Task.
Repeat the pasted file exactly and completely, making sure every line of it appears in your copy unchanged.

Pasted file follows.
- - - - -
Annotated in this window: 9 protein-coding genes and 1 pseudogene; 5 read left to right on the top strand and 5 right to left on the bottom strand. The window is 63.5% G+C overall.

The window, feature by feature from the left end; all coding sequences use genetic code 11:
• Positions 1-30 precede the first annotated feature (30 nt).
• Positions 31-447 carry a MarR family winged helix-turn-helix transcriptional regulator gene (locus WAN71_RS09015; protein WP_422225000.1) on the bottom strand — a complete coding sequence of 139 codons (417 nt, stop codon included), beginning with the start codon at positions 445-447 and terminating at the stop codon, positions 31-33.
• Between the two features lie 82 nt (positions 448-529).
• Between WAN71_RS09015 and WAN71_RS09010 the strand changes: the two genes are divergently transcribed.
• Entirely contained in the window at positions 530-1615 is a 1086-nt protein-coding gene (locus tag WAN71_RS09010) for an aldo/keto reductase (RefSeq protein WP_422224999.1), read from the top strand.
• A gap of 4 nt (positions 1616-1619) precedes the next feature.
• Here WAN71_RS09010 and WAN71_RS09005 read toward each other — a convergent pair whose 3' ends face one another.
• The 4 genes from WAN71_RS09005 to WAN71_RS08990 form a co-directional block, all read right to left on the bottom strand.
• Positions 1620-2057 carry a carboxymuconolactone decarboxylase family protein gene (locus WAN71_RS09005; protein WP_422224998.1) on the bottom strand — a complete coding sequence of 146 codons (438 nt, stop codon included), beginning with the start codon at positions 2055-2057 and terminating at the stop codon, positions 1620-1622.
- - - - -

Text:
Annotated in this window: 9 protein-coding genes and 1 pseudogene; 5 read left to right on the top strand and 5 right to left on the bottom strand. The window is 63.5% G+C overall.

The window, feature by feature from the left end; all coding sequences use genetic code 11:
• Positions 1-30 precede the first annotated feature (30 nt).
• Positions 31-447 carry a MarR family winged helix-turn-helix transcriptional regulator gene (locus WAN71_RS09015; protein WP_422225000.1) on the bottom strand — a complete coding sequence of 139 codons (417 nt, stop codon included), beginning with the start codon at positions 445-447 and terminating at the stop codon, positions 31-33.
• Between the two features lie 82 nt (positions 448-529).
• Between WAN71_RS09015 and WAN71_RS09010 the strand changes: the two genes are divergently transcribed.
• Entirely contained in the window at positions 530-1615 is a 1086-nt protein-coding gene (locus tag WAN71_RS09010) for an aldo/keto reductase (RefSeq protein WP_422224999.1), read from the top strand.
• A gap of 4 nt (positions 1616-1619) precedes the next feature.
• Here WAN71_RS09010 and WAN71_RS09005 read toward each other — a convergent pair whose 3' ends face one another.
• The 4 genes from WAN71_RS09005 to WAN71_RS08990 form a co-directional block, all read right to left on the bottom strand.
• Positions 1620-2057 carry a carboxymuconolactone decarboxylase family protein gene (locus WAN71_RS09005; protein WP_422224998.1) on the bottom strand — a complete coding sequence of 146 codons (438 nt, stop codon included), beginning with the start codon at positions 2055-2057 and terminating at the stop codon, positions 1620-1622.